The keynote included Google’s pledge that its network infrastructure includes “7,500 edge nodes closer to players to provide better performance.” Stadia’s stacks at Google’s data centers are powered by AMD hardware, the company said, with “10.7 teraflops of power in each instance.”
A Google engineer insisted that “at launch,” Stadia will support “4K, 60 frames-per-second performance.” If you don’t have a 4K set to enjoy that gameplay with, Google says its capture button will save and stream your gameplay content at that resolution, should the game in question support it.
Unreal and Unity were announced as supporters of the Stadia platform. Vulkan joins the party, too, as confirmed by id Software. The game developer confirmed that it needed “a few weeks” to port its current, unfinished code for the game to Stadia’s platform, and it confirmed that the upcoming game will work on Stadia at 4K resolution and 60 frames per second. (GDC attendees will get to see the game in action on the show floor later today.) id did not confirm whether the game will appear on Stadia day-and-date with existing consoles and PCs.
In one curious moment, Harrison told viewers that Stadia games’ effects and features vary, should a game be rendered on multiple GPUs within Google’s cloud system. This seems to imply that there will be an option to request more, or less, infrastructure dedicated to a single streamed game, but it’s currently unclear whether that will cost developers, or players, more money to access those.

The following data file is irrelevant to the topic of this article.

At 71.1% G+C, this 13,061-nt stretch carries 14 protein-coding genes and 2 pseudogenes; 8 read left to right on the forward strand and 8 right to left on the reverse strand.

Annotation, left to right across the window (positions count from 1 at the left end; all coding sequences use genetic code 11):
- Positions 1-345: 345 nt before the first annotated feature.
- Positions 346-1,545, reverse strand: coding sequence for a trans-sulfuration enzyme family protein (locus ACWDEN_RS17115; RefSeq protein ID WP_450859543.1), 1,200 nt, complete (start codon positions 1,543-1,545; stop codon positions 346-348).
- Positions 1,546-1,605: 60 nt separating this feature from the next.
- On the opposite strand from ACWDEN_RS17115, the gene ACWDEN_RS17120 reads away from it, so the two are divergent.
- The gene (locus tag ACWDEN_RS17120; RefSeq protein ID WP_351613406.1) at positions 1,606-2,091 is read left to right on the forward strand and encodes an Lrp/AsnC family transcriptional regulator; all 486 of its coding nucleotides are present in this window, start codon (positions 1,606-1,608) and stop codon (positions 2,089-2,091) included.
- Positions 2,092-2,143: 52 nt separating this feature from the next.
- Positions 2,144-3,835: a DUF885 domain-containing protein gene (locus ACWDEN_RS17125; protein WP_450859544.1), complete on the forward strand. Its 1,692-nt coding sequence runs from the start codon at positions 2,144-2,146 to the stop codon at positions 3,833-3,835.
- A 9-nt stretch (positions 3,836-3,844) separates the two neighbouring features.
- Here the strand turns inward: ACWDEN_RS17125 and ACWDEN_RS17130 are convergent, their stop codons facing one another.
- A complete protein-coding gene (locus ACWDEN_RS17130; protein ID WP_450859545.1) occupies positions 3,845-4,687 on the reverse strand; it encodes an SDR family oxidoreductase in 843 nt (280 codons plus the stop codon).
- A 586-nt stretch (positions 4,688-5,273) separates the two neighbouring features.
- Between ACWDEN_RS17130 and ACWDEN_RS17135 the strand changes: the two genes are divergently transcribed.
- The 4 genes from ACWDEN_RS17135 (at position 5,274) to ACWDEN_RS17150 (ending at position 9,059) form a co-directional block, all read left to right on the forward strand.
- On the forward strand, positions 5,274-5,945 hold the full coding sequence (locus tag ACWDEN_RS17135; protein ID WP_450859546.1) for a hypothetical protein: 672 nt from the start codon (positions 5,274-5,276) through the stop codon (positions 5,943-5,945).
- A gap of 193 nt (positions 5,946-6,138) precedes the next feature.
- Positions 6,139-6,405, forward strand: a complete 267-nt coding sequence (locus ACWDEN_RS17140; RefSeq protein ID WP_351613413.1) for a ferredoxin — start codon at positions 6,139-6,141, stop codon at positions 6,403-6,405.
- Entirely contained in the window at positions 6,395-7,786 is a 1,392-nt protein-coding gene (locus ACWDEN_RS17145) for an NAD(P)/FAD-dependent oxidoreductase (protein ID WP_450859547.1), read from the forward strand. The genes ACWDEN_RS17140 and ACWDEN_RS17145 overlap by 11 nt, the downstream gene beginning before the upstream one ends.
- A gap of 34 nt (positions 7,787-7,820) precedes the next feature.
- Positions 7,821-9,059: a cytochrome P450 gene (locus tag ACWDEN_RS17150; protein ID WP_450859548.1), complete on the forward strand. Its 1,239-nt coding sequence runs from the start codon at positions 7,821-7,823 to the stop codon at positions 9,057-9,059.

Google has expressed interest in, and support for, cross-platform play, and the company insisted that its cloud-based platform will not be vulnerable to cheating or hacking due to multiplayer instances that aren’t exposed to “the public Internet.” We’ll have to wait to see how big console and PC platforms react to Google’s call for cross-platform support, however, especially if Stadia games revolve around their own walled multiplayer-server gardens.
As part of the Game Developers Conference, the event made sure to emphasize trippy features that game makers might access through Google’s cloud infrastructure. These included the ability to access intense physics systems, place thousands of cameras in various places in a game’s world, and re-skin games with a huge variety of machine-generated images. One example included a modern, 3D Tequila Works video game (makers of ) smothered in a seemingly endless swirl of images.